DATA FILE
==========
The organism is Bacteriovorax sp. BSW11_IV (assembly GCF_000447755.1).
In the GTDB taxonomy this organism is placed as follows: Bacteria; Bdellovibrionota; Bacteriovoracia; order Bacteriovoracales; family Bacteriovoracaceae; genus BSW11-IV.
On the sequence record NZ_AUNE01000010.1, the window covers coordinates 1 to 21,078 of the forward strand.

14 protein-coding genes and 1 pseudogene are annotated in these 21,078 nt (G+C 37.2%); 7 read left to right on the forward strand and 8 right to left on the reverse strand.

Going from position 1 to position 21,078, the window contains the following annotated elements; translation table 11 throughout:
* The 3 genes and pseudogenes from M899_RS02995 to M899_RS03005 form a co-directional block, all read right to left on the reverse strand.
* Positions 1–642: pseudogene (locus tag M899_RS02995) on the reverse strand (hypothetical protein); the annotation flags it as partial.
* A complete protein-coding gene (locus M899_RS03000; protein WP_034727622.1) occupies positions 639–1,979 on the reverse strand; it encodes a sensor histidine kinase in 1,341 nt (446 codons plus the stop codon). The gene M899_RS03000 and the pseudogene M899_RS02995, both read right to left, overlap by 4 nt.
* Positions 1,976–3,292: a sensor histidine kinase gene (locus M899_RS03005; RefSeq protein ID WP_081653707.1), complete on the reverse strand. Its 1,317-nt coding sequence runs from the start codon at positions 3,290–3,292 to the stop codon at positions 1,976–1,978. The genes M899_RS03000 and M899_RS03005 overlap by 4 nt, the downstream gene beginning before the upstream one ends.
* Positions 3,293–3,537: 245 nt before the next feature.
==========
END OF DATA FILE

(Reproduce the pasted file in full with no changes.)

The organism is Bacteriovorax sp. BSW11_IV (assembly GCF_000447755.1).
In the GTDB taxonomy this organism is placed as follows: Bacteria; Bdellovibrionota; Bacteriovoracia; order Bacteriovoracales; family Bacteriovoracaceae; genus BSW11-IV.
On the sequence record NZ_AUNE01000010.1, the window covers coordinates 1 to 21,078 of the forward strand.

14 protein-coding genes and 1 pseudogene are annotated in these 21,078 nt (G+C 37.2%); 7 read left to right on the forward strand and 8 right to left on the reverse strand.

Going from position 1 to position 21,078, the window contains the following annotated elements; translation table 11 throughout:
* The 3 genes and pseudogenes from M899_RS02995 to M899_RS03005 form a co-directional block, all read right to left on the reverse strand.
* Positions 1–642: pseudogene (locus tag M899_RS02995) on the reverse strand (hypothetical protein); the annotation flags it as partial.
* A complete protein-coding gene (locus M899_RS03000; protein WP_034727622.1) occupies positions 639–1,979 on the reverse strand; it encodes a sensor histidine kinase in 1,341 nt (446 codons plus the stop codon). The gene M899_RS03000 and the pseudogene M899_RS02995, both read right to left, overlap by 4 nt.
* Positions 1,976–3,292: a sensor histidine kinase gene (locus M899_RS03005; RefSeq protein ID WP_081653707.1), complete on the reverse strand. Its 1,317-nt coding sequence runs from the start codon at positions 3,290–3,292 to the stop codon at positions 1,976–1,978. The genes M899_RS03000 and M899_RS03005 overlap by 4 nt, the downstream gene beginning before the upstream one ends.
* Positions 3,293–3,537: 245 nt before the next feature.